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A new British standard for biodegradable plastic is being published which scientists say will cut through a jungle of classifications that leave consumers confused.
Plastic claiming to be biodegradable will have to pass a test to prove it breaks down into a harmless wax which contains no microplastics or nanoplastics in order to make the grade, published by the British Standards Institution.
The benchmark for the new standard was reached by a British company called Polymateria, which has created a formula to transform plastic items such as bottles, cups and film into a sludge at a specific moment in the product’s life.
Once the breakdown of the product begins, most items will have decomposed down to carbon dioxide, water and sludge within two years, triggered by sunlight, air and water.
The products that can be transformed include the most common litter items, such as food cartons, food films and bottles.
The biodegradable products created contain a clear recycle-by date, to show consumers that they have a timeframe to dispose of them responsibly in the recycling system before they start breaking down. The bio-transformation chemicals created by Polymateria are added to plastic in the manufacturing stage of an item, with a bespoke element in the formula for each type of plastic item being produced.
Niall Dunne, chief executive of Polymateria, said in tests using the biotransformation formula, polyethylene film fully broke down in 226 days and plastic cups in 336 days.
Currently many plastic products in litter persist in the environment for hundreds of years.
“We have designed this around the consumer,” said Dunne.
“We wanted to cut through this eco-classification jungle and take a more optimistic view around inspiring and motivating the consumer to do the right thing.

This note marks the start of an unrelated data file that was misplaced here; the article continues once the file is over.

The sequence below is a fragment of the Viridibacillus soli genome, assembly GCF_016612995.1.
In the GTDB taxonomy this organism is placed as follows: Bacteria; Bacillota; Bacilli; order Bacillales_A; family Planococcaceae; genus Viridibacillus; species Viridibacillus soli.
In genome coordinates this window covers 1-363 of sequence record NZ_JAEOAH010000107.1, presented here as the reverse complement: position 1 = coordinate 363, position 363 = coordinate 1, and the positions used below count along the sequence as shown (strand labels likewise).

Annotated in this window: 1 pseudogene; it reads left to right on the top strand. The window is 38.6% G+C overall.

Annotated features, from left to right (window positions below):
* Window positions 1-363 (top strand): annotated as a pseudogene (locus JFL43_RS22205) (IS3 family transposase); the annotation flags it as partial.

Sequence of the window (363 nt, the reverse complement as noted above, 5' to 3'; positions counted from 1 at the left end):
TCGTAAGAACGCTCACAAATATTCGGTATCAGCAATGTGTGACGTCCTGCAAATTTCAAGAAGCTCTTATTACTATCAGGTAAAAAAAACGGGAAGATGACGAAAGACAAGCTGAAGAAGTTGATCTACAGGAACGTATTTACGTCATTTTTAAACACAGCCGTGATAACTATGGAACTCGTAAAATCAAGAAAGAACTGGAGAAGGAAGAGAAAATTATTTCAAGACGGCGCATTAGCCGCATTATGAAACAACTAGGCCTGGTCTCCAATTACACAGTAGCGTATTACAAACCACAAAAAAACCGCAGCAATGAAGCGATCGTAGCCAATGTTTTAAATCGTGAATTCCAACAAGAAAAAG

“We now have a base to substantiate any claims that are being made and to create a new area of credibility around the whole biodegradable space.”
To meet the standard, the polymer has to pass tests which show it will biodegrade to a harmless state in real-world situations.
Scott Steedman, director of standards at BSI, said: “Tackling the global challenge of plastic waste requires imagination and innovation. New ideas need agreed, publicly available, independent standards to enable the delivery of trusted solutions by industry.
“PAS 9017 is the first stakeholder consensus on how to measure the biodegradability of polyolefins that will accelerate the verification of technologies for plastic biodegradation.”
The new standard was sponsored by Polymateria, based at Imperial College, London and agreed after independent review and discussions with stakeholders in the industry, the waste and recycling group Wrap, the Department for Environment, Food and Rural Affairs and the Department for Business, Energy and Industrial Strategy.
Chris Wallis, vice-president of innovation at Polymateria, said the formula was designed to complement a range of scenarios for responsibly disposing of plastic waste, including recycling and reusing in a circular economy.
“If any of these systems fails, if there are leaks into the environment because of unmanaged waste, we finally have a solution,” said Wallis.
“We want to be complementary and part of multiple solutions that will reduce the problem of plastic pollution on the planet.
“If plastic waste is not disposed of correctly or if waste management system ends up leaking the plastic into the natural environment, this technology is designed to kick in to chemically operate and turn the material into harmless waxes.”